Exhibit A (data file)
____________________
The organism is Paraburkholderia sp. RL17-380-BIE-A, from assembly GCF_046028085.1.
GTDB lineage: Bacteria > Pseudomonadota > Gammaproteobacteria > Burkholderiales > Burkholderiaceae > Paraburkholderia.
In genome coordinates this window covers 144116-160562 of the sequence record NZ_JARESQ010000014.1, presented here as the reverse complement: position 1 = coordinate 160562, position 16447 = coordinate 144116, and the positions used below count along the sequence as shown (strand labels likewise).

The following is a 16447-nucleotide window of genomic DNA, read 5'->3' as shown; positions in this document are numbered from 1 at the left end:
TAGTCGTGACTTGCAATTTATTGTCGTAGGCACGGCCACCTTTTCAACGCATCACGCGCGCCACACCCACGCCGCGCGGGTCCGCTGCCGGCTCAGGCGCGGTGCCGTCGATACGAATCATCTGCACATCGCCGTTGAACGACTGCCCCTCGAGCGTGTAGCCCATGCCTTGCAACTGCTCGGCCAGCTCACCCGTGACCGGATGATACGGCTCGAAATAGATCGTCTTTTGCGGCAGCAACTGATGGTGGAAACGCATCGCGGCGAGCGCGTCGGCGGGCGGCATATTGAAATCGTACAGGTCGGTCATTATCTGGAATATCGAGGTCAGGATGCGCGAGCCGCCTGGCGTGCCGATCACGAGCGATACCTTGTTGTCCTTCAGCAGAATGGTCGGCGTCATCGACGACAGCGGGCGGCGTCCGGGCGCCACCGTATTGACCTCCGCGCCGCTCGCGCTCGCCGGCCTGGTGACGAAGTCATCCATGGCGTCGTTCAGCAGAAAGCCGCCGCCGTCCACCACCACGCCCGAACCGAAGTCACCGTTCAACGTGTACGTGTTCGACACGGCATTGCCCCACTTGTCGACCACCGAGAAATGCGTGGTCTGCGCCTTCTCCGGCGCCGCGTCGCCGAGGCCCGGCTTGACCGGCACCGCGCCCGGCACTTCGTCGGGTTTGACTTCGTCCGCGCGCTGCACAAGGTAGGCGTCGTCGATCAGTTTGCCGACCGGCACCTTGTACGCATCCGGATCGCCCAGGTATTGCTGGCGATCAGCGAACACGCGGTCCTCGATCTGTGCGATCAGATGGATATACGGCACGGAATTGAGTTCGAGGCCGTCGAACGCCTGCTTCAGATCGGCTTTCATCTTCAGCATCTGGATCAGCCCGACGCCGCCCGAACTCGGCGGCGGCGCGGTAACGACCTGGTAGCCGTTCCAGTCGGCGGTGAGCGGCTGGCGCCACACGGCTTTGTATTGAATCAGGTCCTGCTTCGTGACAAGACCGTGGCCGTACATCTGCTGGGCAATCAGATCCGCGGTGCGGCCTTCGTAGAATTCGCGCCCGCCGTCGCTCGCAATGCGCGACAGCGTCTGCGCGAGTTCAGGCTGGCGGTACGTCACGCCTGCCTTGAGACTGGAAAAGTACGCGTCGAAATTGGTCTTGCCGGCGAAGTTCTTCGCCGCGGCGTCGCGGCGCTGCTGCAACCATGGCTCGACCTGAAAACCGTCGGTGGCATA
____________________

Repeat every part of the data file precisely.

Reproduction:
The organism is Paraburkholderia sp. RL17-380-BIE-A, from assembly GCF_046028085.1.
GTDB lineage: Bacteria > Pseudomonadota > Gammaproteobacteria > Burkholderiales > Burkholderiaceae > Paraburkholderia.
In genome coordinates this window covers 144116-160562 of the sequence record NZ_JARESQ010000014.1, presented here as the reverse complement: position 1 = coordinate 160562, position 16447 = coordinate 144116, and the positions used below count along the sequence as shown (strand labels likewise).

The following is a 16447-nucleotide window of genomic DNA, read 5'->3' as shown; positions in this document are numbered from 1 at the left end:
TAGTCGTGACTTGCAATTTATTGTCGTAGGCACGGCCACCTTTTCAACGCATCACGCGCGCCACACCCACGCCGCGCGGGTCCGCTGCCGGCTCAGGCGCGGTGCCGTCGATACGAATCATCTGCACATCGCCGTTGAACGACTGCCCCTCGAGCGTGTAGCCCATGCCTTGCAACTGCTCGGCCAGCTCACCCGTGACCGGATGATACGGCTCGAAATAGATCGTCTTTTGCGGCAGCAACTGATGGTGGAAACGCATCGCGGCGAGCGCGTCGGCGGGCGGCATATTGAAATCGTACAGGTCGGTCATTATCTGGAATATCGAGGTCAGGATGCGCGAGCCGCCTGGCGTGCCGATCACGAGCGATACCTTGTTGTCCTTCAGCAGAATGGTCGGCGTCATCGACGACAGCGGGCGGCGTCCGGGCGCCACCGTATTGACCTCCGCGCCGCTCGCGCTCGCCGGCCTGGTGACGAAGTCATCCATGGCGTCGTTCAGCAGAAAGCCGCCGCCGTCCACCACCACGCCCGAACCGAAGTCACCGTTCAACGTGTACGTGTTCGACACGGCATTGCCCCACTTGTCGACCACCGAGAAATGCGTGGTCTGCGCCTTCTCCGGCGCCGCGTCGCCGAGGCCCGGCTTGACCGGCACCGCGCCCGGCACTTCGTCGGGTTTGACTTCGTCCGCGCGCTGCACAAGGTAGGCGTCGTCGATCAGTTTGCCGACCGGCACCTTGTACGCATCCGGATCGCCCAGGTATTGCTGGCGATCAGCGAACACGCGGTCCTCGATCTGTGCGATCAGATGGATATACGGCACGGAATTGAGTTCGAGGCCGTCGAACGCCTGCTTCAGATCGGCTTTCATCTTCAGCATCTGGATCAGCCCGACGCCGCCCGAACTCGGCGGCGGCGCGGTAACGACCTGGTAGCCGTTCCAGTCGGCGGTGAGCGGCTGGCGCCACACGGCTTTGTATTGAATCAGGTCCTGCTTCGTGACAAGACCGTGGCCGTACATCTGCTGGGCAATCAGATCCGCGGTGCGGCCTTCGTAGAATTCGCGCCCGCCGTCGCTCGCAATGCGCGACAGCGTCTGCGCGAGTTCAGGCTGGCGGTACGTCACGCCTGCCTTGAGACTGGAAAAGTACGCGTCGAAATTGGTCTTGCCGGCGAAGTTCTTCGCCGCGGCGTCGCGGCGCTGCTGCAACCATGGCTCGACCTGAAAACCGTCGGTGGCATA